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Tag Archives: Goodluck Jonathan

Nigeria-The “Nigeria” Question:Balkanization,Federalism,Subsidiarity and the Passion of the Village Square

Events in Nigeria,in the last one year,from the near-country-wide bombings to the murderous exertions of the “Boko Haram” in the North,culminating in the orgy of violence in the same North,that greeted the announcement of Goodluck Jonathan as the winner of the 2011 presidential election,have given fresh impetus to the question as to whether the Nigerian people are best served by remaining within a united Nigeria or going their separate ways.On one side are the irredentists,who argue that Nigeria has irredeemably failed,and as such it’s constituent tribes should be allowed to go their different ways.In support of this balkanization option,they cite the progress made during the first republic,when Nigeria practiced regionalism.On the other side,are the nationalists,who hold the view that,apart from the practical difficulties of splitting Nigeria into “compatible” ethnic groups,a united Nigeria has certain advantages in  scale and diversity.

Nigeria’s problem is not so much that Nigeria is not homogeneous.Nigeria’s problem stems from the fact that Nigeria is artificial,a colonial creation.And our people being indigenes at heart,cannot relate to it viscerally.There is no gut-wrenching reaction to anything Nigerian,in the same way we react when our tribes are taunted by outsiders or racist remarks are directed at us.That sense of belonging or ownership that we have with regard to our tribes,is not felt for Nigeria.We are still basically tribesmen: Igbos,Yorubas,Hausas,Ijaws,etc living in a space called Nigeria.But we were not the only people colonized.Much of the Middle-east and Asia suffered colonization too,in one shape or another.The difference is that most of those countries are historic: they were already existing in a state similar to their present form.This  difference is of crucial importance.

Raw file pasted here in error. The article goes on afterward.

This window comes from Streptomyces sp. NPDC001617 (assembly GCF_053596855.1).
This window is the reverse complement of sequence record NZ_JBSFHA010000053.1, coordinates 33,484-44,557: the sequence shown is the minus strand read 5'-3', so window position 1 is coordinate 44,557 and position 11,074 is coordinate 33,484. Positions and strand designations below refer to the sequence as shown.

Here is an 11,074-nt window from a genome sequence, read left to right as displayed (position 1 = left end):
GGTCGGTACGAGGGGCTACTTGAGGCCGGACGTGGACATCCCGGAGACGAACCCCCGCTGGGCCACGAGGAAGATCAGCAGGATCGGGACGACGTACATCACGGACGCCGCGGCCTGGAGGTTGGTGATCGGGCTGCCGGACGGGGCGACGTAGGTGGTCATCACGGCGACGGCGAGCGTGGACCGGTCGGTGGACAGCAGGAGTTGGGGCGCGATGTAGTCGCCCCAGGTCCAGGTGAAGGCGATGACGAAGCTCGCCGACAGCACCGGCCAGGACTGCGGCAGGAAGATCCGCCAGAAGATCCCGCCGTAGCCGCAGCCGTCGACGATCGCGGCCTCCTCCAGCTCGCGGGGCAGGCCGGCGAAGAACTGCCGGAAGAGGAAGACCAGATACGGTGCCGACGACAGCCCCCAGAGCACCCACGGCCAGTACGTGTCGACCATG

In much of the Middle-east and Asia,the template for citizenship did not change with colonialism.The people lived within the same borders and related to each other,as well as the state,much as they had done for thousands of years before colonization.The only difference was that the king or emperor was subject to the influence of the colonial master.After colonization,they did not need any re-indoctrination to become citizens of their country,because nothing had changed.Their kings or emperor simply went back to ruling their “nations”,as they had done for millennia.The people and their kings did not have to get used to a new geographic contraption,no.It was still the same country to which they had paid allegiance for antiquity.Unlike Africa.Where colonialism meant lumping together mutually distrustful and  independent tribes into new,and arbitrary unions,dictated only by imperial politico-economic rivalry.

It is this difference between African and Asian colonial experience,that explains the contrast in the quality of leadership between the two regions.Asian leaderships have a legacy of Nationalism: they can draw from a tradition of leadership,which viewed the entire country as the primary constituency of the king or emperor.You might have noticed that Middle-eastern or Asian dictators generally tend to be benevolent.While they may not have had perfect human rights records,they still developed their countries,unlike African dictators.This is because there existed a tradition of  “national-scale” leadership.This contrasts with our experience,where leaderships,lacking such a legacy of “national-scale” vision,fall back on “tribal-scale” myopia.Our leaders are mere clan-patriarchs at heart,unable to provide the necessary leadership on a national-scale,because their vision cannot seemingly transcend tribe.

It is because the irredentist understands this leadership-limitation,that he advocates balkanization,believing that leadership within tribal enclaves would be fairer and more accountable.Not because of hatred of other tribes.The irredentist’s sovereignist enthusiasm is therefore functional,not necessarily sentimental.It is about living in a space where one feels comfortable not only physically,but developmentally;It is about not being afraid that one would be  stabbed in the back: literally through sectarian violence or metaphorically in the shape of discriminatory government policies.It is about responsive governance,and an engaged citizenry.Understanding that the irredentist’s true craving is for good governance,should give hope to both nationalists and  irredentists,that balkanization of Nigeria need not be inevitable. The question to be asked is this,”can we  secure the same governance and security that the irredentist craves,while retaining the advantages of scale and diversity that come with a united Nigeria?”